I discovered this lesson while browsing through the Artsonia site recently. Gulf Elementary in Cape Coral, Florida displayed this beautiful Under-the-Sea chalk art on their school page. Although no lesson plans accompanied the piece, I experimented and came up with my own.
I used this lesson for fourth grade students, but could be used for a fifth and sixth as well. For younger grades, use an easier subject matter (maybe penguins or sunflowers) and the results will be equally as grand.
I passed out sample drawings of various sea life…dolphins, sharks, sea turtles, seahorses, fish, etc. Coloring books that you find at craft stores are especially helpful drawing aids. I demonstrate the basic principals in drawing the fish (I use the “shape” philosophy) and try to cover at least three different types (oval fish, elongated dolphins and round turtles). I encourage the kids to draw big, actually, I insist they draw big as they can because the glue will be applied next…
Drawing with Glue
Each student receives one piece of 12 x 18 black construction paper, a pencil, eraser and a bottle of white school glue.
I demonstrate the technique for the tracing pencil lines with the glue. Basically, I tell them to use the glue bottle as they would a pencil. The orange tip is like the lead: touch the paper, don’t hover above it and squeeze carefully.
After drawing the fish, sea turtle, etc (only one please!), trace the pencil lines with the glue. Lay papers flat on the floor until dry.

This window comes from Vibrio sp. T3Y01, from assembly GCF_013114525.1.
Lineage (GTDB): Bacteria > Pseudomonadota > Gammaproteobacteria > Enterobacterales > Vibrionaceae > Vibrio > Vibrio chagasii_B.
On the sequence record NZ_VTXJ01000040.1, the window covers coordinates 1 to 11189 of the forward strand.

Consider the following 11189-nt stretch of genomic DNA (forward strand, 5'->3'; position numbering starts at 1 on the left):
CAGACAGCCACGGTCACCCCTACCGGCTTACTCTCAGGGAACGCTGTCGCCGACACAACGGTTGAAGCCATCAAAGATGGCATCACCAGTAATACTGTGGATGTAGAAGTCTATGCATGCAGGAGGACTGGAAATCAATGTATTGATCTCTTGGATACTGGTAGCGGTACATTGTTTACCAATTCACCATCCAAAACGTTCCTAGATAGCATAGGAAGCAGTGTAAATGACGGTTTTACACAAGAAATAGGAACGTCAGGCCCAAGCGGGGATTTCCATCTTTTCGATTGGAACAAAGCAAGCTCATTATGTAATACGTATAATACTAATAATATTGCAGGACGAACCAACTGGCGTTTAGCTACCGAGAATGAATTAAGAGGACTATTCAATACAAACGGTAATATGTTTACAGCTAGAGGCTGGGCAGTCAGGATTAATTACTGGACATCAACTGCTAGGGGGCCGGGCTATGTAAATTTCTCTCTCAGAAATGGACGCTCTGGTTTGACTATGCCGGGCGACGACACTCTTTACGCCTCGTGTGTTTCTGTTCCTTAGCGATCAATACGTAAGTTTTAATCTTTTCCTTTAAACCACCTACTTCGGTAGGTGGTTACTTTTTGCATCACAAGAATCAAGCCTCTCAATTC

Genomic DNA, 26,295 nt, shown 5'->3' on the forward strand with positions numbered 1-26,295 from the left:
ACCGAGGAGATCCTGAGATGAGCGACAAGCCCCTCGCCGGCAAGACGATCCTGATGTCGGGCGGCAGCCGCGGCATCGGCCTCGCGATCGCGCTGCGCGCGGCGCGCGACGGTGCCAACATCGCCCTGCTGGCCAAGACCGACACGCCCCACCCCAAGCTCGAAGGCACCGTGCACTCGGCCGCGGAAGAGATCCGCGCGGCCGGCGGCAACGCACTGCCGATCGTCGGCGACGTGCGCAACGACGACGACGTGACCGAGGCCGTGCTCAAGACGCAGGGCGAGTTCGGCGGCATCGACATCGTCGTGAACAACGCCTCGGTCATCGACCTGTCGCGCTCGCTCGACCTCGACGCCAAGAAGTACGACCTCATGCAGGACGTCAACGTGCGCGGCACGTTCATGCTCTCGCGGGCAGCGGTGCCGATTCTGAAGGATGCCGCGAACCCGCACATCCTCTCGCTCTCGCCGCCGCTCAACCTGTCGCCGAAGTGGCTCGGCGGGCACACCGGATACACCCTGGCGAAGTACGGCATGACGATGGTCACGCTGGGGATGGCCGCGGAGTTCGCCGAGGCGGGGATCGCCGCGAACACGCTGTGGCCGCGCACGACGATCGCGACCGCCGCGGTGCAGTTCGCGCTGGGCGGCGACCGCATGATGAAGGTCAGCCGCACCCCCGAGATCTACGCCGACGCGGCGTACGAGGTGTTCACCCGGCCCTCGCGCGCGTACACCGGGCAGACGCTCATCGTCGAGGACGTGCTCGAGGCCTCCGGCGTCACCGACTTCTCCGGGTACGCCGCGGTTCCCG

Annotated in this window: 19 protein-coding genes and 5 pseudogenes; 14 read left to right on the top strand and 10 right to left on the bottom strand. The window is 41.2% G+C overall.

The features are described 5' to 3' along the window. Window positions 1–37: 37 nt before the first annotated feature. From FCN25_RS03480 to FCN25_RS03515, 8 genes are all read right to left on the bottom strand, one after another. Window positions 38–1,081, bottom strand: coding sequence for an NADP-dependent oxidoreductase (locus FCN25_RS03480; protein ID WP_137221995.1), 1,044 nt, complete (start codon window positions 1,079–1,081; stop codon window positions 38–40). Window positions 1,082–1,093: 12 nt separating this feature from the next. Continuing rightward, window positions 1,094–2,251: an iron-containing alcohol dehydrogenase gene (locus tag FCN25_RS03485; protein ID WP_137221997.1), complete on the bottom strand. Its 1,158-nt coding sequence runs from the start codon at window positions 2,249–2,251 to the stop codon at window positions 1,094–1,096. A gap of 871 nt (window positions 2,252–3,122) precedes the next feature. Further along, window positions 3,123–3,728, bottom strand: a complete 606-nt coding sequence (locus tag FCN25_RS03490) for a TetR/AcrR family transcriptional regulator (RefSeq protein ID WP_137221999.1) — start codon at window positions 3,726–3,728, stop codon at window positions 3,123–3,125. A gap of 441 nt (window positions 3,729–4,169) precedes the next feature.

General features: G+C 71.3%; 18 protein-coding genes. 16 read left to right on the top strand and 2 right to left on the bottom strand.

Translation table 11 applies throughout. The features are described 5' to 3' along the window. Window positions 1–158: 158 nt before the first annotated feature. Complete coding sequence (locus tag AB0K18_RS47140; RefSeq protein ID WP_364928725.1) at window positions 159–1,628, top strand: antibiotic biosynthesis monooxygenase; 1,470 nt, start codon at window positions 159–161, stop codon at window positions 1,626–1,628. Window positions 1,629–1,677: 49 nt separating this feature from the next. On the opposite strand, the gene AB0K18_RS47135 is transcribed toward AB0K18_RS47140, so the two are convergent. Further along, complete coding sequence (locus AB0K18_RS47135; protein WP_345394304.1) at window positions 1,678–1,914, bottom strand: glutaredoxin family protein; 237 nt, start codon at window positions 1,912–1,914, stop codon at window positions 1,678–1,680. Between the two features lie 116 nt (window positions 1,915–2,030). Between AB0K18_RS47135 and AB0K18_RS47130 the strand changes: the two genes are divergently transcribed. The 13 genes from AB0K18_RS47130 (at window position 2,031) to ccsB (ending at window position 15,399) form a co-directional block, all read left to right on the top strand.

Tip: If you have a drying rack that has a slight tilt, it’s wise to lay the pieces on the floor until the glue “sets”, then you can rack ’em up.
Tip #2: Be careful the kids (or any wayward parent helper) don’t track footprints over the art. Yes, this happened to me.
Once the white school glue dries, you will notice that the glue dries clear. This reveals the black paper underneath, making the glue appear to be black. Cool, huh? Using chalk pastel, the kids color in their fish, seaweed and the ocean. Apply the chalk right up close to the glue “wall”. This wall prevents the pastel from leeching onto the other colors. The top of their picture should be a light colored ocean color and the bottom should be darker. Gradations of blue and streaks of white are used to achieve this gradation and the sun’s filtration.
I demonstrate how to add highlights with white chalk and tones with black chalk. I give them the “black pastel is powerful so control it” speech and let the kids experiment with the highlighting.
The children now add details such as scales, patterns, lines, gills to their pictures using chalk and without blending their lines in.